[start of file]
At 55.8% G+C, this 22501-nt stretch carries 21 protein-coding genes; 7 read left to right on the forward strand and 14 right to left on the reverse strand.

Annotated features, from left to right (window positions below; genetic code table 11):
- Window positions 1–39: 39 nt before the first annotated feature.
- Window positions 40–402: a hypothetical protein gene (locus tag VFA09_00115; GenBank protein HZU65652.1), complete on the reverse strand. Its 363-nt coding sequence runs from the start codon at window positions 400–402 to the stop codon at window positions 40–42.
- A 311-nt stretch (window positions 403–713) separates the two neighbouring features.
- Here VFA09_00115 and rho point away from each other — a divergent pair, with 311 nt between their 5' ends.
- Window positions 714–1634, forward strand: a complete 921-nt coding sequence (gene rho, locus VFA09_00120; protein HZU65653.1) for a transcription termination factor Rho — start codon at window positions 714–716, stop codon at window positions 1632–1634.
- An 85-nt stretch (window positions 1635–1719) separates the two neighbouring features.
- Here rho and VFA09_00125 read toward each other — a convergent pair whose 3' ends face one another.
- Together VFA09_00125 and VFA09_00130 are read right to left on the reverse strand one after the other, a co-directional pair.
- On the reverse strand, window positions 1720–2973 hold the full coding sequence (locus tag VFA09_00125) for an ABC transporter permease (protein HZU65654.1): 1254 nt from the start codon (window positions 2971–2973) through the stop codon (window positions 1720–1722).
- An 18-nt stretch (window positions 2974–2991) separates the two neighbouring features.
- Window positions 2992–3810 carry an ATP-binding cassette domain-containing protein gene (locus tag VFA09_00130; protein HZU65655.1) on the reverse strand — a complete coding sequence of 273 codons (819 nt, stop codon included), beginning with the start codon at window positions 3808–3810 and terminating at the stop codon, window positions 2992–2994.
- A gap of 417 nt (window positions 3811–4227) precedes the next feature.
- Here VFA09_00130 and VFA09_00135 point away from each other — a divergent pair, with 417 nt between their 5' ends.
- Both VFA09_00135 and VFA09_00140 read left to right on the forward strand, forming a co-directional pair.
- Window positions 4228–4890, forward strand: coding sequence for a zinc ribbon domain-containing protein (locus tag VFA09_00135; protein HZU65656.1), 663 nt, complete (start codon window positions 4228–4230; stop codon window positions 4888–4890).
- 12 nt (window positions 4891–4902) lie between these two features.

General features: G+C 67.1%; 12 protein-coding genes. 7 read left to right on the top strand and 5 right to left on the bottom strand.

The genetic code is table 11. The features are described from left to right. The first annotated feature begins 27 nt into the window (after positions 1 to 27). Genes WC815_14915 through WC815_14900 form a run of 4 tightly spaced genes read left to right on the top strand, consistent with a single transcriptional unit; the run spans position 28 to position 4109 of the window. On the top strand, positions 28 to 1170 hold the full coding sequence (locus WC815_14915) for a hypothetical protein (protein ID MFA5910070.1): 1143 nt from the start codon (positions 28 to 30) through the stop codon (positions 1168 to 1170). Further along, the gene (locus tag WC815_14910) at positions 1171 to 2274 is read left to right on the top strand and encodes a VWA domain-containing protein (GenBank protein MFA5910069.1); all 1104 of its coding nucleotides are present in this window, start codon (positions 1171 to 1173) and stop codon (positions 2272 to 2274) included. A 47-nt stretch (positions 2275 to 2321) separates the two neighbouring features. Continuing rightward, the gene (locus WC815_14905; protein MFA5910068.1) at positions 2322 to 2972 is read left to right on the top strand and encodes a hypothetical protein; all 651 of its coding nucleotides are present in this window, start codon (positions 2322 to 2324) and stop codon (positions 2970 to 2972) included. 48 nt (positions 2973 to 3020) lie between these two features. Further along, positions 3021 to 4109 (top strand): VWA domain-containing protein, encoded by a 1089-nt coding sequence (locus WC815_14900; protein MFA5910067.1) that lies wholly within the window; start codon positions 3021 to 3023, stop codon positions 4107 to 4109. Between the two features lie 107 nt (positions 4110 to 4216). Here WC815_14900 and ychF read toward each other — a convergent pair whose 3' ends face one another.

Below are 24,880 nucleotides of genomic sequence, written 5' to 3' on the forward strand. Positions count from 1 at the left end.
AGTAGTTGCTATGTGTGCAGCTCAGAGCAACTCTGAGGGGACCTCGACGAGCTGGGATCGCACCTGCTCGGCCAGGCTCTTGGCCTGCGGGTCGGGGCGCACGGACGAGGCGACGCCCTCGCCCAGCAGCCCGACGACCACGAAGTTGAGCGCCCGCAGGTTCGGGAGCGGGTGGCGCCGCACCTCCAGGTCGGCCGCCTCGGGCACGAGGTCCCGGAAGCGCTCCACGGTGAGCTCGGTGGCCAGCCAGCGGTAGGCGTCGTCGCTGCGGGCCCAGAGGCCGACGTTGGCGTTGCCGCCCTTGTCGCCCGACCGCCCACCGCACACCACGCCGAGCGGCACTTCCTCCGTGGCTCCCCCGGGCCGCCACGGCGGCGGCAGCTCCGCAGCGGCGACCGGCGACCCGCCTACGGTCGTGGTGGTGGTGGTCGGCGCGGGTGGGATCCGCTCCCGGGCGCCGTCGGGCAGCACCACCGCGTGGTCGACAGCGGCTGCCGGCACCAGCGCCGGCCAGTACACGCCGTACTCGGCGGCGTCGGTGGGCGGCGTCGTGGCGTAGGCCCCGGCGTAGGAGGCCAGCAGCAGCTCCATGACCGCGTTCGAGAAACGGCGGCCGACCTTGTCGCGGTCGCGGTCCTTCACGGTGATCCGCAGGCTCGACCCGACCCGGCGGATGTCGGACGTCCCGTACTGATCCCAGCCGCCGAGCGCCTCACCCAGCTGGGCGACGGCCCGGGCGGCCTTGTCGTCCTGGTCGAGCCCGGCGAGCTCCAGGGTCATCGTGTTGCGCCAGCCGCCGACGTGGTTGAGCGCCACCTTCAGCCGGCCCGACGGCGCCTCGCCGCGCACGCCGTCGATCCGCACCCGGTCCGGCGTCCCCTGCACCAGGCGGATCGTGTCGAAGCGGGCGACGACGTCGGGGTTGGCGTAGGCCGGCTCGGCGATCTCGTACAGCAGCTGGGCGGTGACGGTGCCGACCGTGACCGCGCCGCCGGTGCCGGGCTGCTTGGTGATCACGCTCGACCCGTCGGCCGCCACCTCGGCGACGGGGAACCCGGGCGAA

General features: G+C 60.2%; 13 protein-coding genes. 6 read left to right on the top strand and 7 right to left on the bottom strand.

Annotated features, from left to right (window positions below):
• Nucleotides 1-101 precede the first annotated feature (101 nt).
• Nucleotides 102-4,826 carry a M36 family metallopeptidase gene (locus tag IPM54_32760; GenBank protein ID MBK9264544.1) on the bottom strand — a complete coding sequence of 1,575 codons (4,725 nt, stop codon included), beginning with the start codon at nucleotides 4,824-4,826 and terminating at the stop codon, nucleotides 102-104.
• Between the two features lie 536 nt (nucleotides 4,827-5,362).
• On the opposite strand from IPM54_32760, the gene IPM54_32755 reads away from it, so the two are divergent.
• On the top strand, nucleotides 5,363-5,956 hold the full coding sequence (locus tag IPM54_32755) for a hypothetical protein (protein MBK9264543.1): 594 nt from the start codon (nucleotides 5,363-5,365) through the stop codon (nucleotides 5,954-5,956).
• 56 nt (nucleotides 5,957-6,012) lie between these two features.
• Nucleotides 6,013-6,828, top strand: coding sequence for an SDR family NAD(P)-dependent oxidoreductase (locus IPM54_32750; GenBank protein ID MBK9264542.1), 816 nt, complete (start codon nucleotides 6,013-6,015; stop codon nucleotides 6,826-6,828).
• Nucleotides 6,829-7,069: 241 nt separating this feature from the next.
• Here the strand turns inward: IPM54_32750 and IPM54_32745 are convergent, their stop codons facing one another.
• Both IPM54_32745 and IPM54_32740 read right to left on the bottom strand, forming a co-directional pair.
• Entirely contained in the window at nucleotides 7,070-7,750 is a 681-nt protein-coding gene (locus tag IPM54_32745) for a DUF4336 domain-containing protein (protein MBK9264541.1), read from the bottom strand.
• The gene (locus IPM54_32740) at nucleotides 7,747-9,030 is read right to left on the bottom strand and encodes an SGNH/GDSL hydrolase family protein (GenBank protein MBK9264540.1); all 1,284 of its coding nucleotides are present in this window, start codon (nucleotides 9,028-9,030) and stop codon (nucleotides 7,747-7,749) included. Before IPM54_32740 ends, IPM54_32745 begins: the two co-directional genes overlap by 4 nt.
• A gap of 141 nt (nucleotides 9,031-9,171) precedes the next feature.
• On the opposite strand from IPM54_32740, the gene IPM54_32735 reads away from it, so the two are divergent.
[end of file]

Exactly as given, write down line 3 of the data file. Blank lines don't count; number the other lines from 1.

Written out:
- Window positions 1–39: 39 nt before the first annotated feature.